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Evaluating job prospects by major after graduation

Published: Friday, May 17, 2013 5:30 a.m. CDT • Updated: Friday, May 17, 2013 1:31 p.m. CDT
(Monica Maschak –
Soon-to-be graduate Tia Williams creates a resume with the assistance of Career Center Coordinator Michelle Allen on Thursday at the Kishwaukee College Career Center on Thursday. Williams will be graduating from Kishwaukee College on Saturday with an associate of arts degree, and plans to attend Northern Illinois in the fall for corporate communications. The career center will remain open throughout the summer and is available to students, alumni and community members.

View more articles from House advances student loan fix.

DEKALB – As college students seek jobs after graduation, they find themselves learning the true value of their degrees and their education.

Coresair Mack is one such student. Mack, who graduated from Northern Illinois University in December with a degree in psychology, said he sought a job in his field, but hasn't succeeded because he needs at least a master's degree. Although he had ambitions to become a cognitive and developmental psychologist, he now hopes to become a school psychologist after doing substitute teaching.

Mack said going to college was worth it, but the chances of landing a job after college seem to depend on a student's major. He said friends who studied business administration, accounting, and computers seemed to find jobs easier than people who majored in fields like the arts.

"My other friend got a job working at Google a week after she graduated," Mack said. 

Landing a job after college is about more than picking the right major, said Brandon Lagana, director of marketing and information resource management for NIU Career Services. With the exception of certain fields that require special certifications, such as nursing and engineering, employers typically are looking for students with "soft skills," such as creative or critical thinking, initiative and ability to work with others, he said.  

Citing a 2012-2013 College Employment Research Institute report, Lagana said that of the top 24 majors most requested by employers, "all majors" was No.1. Accounting, marketing, finance and computer science were next on the list.

"Employers are still seeking candidates with the right skills and experience," Lagana said.

Lagana said NIU Career Services took a recent survey of what employers look for when making hiring decisions. He said only 23 percent of employers surveyed said they wanted graduates with a specific college major, while half said they wanted students with skills such as critical thinking and communication ability.

While college majors may not make much of a difference when it comes to getting hired, it does make a difference with average starting salaries. According to a 2013 National Association of Colleges and Employers Salary Survey, the highest average starting salary was $62,525 for engineering graduates, while the lowest was $37,058 for humanities and social science graduates.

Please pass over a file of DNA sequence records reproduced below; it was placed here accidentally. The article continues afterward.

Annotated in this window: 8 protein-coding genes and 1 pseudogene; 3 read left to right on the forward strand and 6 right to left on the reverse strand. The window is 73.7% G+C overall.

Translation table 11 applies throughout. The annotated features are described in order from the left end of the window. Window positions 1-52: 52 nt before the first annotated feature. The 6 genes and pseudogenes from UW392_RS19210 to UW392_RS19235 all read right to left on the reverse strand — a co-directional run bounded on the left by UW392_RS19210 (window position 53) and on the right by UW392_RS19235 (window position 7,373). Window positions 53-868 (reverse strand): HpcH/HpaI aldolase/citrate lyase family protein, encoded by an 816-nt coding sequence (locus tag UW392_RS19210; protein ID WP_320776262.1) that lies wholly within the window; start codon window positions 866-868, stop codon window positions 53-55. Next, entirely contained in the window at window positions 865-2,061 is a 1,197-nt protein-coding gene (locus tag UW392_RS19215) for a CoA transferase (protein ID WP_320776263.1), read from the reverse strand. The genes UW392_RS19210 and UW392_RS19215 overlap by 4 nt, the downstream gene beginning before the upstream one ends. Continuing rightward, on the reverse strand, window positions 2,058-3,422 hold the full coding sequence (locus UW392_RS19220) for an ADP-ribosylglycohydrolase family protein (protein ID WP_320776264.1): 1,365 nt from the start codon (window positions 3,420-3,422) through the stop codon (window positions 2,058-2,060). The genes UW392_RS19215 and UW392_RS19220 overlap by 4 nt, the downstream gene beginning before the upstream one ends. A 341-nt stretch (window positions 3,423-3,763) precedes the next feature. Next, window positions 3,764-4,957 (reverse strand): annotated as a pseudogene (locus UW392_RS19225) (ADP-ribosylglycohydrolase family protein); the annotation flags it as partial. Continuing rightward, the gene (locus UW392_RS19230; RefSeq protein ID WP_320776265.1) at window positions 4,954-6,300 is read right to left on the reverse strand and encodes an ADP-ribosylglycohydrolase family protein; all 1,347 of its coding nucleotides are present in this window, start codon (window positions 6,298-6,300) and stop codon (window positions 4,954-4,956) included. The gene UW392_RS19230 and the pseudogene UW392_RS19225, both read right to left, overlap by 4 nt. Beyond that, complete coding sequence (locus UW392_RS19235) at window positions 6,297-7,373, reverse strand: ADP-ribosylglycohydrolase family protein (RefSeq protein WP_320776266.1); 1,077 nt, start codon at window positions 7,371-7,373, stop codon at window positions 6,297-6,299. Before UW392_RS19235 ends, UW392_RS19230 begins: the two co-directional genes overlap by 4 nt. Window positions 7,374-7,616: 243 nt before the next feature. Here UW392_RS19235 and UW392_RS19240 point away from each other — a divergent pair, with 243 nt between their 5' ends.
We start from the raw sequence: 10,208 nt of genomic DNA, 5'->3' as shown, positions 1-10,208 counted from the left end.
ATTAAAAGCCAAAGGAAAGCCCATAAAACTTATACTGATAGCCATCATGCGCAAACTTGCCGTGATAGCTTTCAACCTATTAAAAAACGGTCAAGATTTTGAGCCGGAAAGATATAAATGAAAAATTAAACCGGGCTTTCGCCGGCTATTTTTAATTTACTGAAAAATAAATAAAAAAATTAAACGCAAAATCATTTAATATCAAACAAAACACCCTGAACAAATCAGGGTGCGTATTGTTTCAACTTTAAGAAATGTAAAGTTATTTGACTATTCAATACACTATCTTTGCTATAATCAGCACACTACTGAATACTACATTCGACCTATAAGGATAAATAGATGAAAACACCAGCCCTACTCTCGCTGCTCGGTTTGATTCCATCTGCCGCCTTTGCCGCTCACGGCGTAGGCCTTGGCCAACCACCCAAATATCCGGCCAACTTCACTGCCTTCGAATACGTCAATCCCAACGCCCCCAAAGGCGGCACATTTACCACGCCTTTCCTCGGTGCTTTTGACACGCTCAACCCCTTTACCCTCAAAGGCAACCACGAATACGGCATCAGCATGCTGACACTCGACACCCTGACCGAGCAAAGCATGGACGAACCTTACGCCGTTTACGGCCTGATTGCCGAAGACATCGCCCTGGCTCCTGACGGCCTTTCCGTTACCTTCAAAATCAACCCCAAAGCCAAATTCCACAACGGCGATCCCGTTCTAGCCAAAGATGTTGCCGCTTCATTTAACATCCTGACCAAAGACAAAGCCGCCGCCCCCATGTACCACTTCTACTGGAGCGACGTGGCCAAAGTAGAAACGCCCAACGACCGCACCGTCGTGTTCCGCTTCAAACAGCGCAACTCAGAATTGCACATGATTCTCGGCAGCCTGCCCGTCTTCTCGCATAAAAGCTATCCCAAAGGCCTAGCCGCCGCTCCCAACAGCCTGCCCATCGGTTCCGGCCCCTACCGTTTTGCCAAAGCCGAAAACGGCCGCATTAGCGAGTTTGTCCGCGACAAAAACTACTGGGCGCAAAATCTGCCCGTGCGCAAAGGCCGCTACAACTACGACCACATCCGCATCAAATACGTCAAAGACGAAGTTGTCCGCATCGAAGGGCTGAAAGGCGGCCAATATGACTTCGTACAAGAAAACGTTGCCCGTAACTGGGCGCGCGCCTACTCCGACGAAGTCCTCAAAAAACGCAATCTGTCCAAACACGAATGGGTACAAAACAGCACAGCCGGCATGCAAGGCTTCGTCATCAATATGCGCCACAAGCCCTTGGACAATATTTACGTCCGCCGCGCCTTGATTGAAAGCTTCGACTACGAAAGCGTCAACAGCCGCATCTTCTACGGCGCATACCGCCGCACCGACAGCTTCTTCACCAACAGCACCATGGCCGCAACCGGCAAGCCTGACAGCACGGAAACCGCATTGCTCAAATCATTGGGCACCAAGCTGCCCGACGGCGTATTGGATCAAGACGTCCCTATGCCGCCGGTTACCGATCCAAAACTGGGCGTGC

Caitlin Safiran, who graduated this month from NIU with a degree in communications, said she's glad to have the degree she does, but did think that some people have an easier time finding a job because of what they studied in college. She is hopeful she will eventually land a job. 

In the meantime, she's been seeking another internship because she feels she needs more experience, but said she hasn't found much out there.

"A lot of things I'm finding I'm not qualified for, or not what I'm interested in," Safiran said. 

Lagana said it is important students seek internships and not rely on their college degree. Internships are one of the primary ways employers find new talent as they take time and money to train a person and don't want to lose them, he said. 

"Without an internship, you become a college graduate with a degree, and those are a dime a dozen," Lagana said. 

The national unemployment rate for college graduates has improved. For April 2013, the U.S. Bureau of Labor Statistics reported the unemployment rate for people with a bachelor's degree or higher was 3.9 percent. In the past five years, that unemployment rate was at its highest in 2009 with 4.8 percent.

Mack said it's too soon to tell how healthy the job market is for recent college graduates, but he said it will take a turn for the worse. He said he sees a definite decrease in the job market with the rise of technology. People who don't get jobs in their fields may have to fall back on jobs at fast-food restaurants and retail shops.

"In this economy, you have to do with what you can do to make it," Mack said.

Lagana said he thinks hiring has improved for college graduates in the past several years, at least for NIU grads. He said NIU saw as many employers at the university career and job fairs as it did in 2007, which was before the economic recession.

For the 2012-13 academic year, there were 14,000 employers at the fairs, compared with bout 12,000 employers the previous year, he said. Lagana said there has been a 7 percent increase in campus job interviews and 3 percent increase in job postings at the university compared to last year.

"The dashboard indicators are showing we got gas in the tank, the oil levels are good and we don't have the engine light on," Lagana said. 

Average starting salaries by discipline - April 2013

Business: $54,234 Communications: $43,145 Computer science: $59,977 Education: $40,480 Engineering: $62,525 Health sciences: $49,713 Humanities and social science: $37,058 Math and sciences: $42,724

Source: National Association of Colleges and Employers Salary Survey

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